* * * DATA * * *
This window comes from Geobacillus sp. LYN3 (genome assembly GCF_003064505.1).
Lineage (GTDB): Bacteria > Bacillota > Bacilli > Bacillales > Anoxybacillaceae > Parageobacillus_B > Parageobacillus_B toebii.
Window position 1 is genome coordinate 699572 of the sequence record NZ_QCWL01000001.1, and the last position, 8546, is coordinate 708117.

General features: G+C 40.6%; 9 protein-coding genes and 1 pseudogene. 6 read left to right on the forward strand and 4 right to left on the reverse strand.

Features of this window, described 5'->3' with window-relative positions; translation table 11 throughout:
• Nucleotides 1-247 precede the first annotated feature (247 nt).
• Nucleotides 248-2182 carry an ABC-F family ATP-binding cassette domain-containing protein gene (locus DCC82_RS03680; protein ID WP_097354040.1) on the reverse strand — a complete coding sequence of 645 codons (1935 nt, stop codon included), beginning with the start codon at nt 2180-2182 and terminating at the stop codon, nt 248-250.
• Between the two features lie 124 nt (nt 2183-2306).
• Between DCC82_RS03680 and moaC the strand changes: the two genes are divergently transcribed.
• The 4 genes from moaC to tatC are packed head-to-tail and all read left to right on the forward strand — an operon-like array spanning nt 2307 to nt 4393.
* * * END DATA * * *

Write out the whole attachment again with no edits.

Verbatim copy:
This window comes from Geobacillus sp. LYN3 (genome assembly GCF_003064505.1).
Lineage (GTDB): Bacteria > Bacillota > Bacilli > Bacillales > Anoxybacillaceae > Parageobacillus_B > Parageobacillus_B toebii.
Window position 1 is genome coordinate 699572 of the sequence record NZ_QCWL01000001.1, and the last position, 8546, is coordinate 708117.

General features: G+C 40.6%; 9 protein-coding genes and 1 pseudogene. 6 read left to right on the forward strand and 4 right to left on the reverse strand.

Features of this window, described 5'->3' with window-relative positions; translation table 11 throughout:
• Nucleotides 1-247 precede the first annotated feature (247 nt).
• Nucleotides 248-2182 carry an ABC-F family ATP-binding cassette domain-containing protein gene (locus DCC82_RS03680; protein ID WP_097354040.1) on the reverse strand — a complete coding sequence of 645 codons (1935 nt, stop codon included), beginning with the start codon at nt 2180-2182 and terminating at the stop codon, nt 248-250.
• Between the two features lie 124 nt (nt 2183-2306).
• Between DCC82_RS03680 and moaC the strand changes: the two genes are divergently transcribed.
• The 4 genes from moaC to tatC are packed head-to-tail and all read left to right on the forward strand — an operon-like array spanning nt 2307 to nt 4393.